Hey, I know 'that's no way to say goodbye,' but it's all I have today. Hallelujah.

Thursday, November 10, 2016


Thursday, November 10, 2016

Wednesday, November 9, 2016

Monday, November 7, 2016

On Exhibit!

Last week, my husband and I went to Topeka, Kansas, where his family still lives, and where we both grew up, went to school through undergraduate school, met, and got married. I had helped arrange to have both the American Tapestry Biennial 11 exhibit and a smaller invitational tapestry exhibit shown there. 

The smaller exhibit was of the time related works of Tommye Scanlin, Janet Austin, Janette Meetze, Geri Forker, and myself. The exhibit is called "Time Warp... and Weft" and it is open now at the NOTO Art Center in the NOTO (North Topeka) Arts District. Janette Meetze, my husband, and I spent last Tuesday hanging the exhibit. 

The Art Center is a refurbished old Post Office building. This was at the end of the day - which is why I look so tired!

My Calendar Series tapestries have never been shown publicly all together, so this is pretty exciting for me! They look small, in comparison to some of my work, but they represent eight years of weaving!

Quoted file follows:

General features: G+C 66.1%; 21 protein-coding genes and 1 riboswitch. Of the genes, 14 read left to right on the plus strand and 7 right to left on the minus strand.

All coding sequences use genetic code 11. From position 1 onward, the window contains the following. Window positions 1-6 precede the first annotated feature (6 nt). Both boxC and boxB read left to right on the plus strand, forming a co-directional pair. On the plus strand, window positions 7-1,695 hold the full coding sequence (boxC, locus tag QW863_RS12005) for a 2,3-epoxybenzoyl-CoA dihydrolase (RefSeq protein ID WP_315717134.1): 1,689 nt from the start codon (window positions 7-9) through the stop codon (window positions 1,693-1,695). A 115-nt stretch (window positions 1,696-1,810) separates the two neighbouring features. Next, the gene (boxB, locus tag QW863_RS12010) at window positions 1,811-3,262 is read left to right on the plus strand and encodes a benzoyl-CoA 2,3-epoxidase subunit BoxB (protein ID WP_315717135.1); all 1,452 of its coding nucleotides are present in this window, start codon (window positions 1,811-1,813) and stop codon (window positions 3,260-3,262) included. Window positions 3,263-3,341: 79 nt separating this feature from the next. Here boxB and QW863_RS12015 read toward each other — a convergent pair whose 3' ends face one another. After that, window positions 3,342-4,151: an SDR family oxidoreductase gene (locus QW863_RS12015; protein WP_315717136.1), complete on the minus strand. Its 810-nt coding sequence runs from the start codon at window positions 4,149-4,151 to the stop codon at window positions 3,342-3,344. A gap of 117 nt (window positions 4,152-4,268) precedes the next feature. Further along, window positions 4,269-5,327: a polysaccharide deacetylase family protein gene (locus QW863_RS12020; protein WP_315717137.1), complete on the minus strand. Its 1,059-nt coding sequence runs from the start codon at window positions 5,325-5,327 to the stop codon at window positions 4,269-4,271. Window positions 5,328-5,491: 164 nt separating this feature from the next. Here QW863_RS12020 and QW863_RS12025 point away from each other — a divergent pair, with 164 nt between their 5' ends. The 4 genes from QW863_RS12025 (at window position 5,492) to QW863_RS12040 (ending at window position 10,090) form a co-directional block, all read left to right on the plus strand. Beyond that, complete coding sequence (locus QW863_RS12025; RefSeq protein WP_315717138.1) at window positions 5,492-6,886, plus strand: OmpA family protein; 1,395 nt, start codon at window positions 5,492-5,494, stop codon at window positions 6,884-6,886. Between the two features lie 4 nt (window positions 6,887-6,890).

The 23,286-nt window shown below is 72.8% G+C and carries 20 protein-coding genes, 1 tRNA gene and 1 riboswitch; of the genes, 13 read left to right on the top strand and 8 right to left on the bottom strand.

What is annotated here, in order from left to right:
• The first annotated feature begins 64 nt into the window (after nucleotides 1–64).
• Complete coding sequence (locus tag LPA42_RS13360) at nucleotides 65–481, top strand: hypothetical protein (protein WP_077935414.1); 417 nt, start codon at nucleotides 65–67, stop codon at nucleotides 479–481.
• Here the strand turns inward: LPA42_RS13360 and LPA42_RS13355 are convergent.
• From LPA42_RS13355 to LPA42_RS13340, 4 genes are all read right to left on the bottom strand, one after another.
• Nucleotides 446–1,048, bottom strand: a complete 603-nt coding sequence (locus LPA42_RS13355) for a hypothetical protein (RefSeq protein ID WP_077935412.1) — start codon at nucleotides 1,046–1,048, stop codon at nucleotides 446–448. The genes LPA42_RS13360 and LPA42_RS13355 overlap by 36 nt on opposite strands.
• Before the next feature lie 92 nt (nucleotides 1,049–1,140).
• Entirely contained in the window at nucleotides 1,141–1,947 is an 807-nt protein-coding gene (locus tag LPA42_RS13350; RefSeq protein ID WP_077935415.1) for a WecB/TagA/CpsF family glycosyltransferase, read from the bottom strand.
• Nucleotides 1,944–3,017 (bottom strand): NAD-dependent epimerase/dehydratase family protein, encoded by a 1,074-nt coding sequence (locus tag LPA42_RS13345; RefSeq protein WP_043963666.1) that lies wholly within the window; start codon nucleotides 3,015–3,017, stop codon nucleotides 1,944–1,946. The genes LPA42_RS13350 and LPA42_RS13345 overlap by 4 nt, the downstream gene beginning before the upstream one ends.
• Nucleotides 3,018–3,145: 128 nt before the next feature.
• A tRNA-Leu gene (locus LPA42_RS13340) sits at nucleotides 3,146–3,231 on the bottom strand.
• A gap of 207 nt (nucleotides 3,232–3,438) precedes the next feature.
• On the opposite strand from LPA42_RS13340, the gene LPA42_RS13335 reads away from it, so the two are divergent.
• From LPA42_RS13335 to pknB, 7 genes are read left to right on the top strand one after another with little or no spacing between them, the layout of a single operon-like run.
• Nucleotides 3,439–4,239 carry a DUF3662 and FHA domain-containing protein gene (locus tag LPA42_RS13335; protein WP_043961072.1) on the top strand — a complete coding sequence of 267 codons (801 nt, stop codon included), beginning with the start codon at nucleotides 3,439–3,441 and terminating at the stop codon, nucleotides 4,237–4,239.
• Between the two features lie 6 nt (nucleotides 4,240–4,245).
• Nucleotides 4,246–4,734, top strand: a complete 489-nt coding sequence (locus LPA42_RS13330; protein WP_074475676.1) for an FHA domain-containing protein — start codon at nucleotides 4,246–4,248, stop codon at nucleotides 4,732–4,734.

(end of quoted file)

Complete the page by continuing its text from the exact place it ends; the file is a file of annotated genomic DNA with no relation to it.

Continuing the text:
At the right of this photo is one of Janette Meetze's pieces. (I was so busy both when we were hanging and later, I did not get a good set of photos, so apologize for some of these images.)

Above; Janette Meetze, and below, Tommye Scanlin's piece on the left, and Janet Austin's on the two right walls.

Tommy Scanlin, the two left walls, Janet Austin on the right wall in the background.

Geri Forkner's piece, with my Calendar Tapestries in background.

The ATB11 exhibit at the Mulvane Art Museum on the Washburn University campus was also stunning! I would love to post all the photos I took there, but will just tell you that you can get a catalog of that exhibit on the ATA website. The Mulvane is a beautiful space, perfect for this exhibit!

The exhibits both had opening receptions on the First Friday. They will have First Friday receptions in December, as well. They were well attended, and I got to see a lot of friends and family and art lovers there... and to meet a few new friends, as well!

The artists who could be at the NOTO reception, Janette Meetze, Janet Austin, and myself, even got to meet Topeka's mayor!

But the sun set over our Kansas trip, and we headed back home, where a taut warp and a pile of lovely weft wool is ready for me to begin a new tapestry....... perhaps even a new series. (I think there is one percolating up there right now!)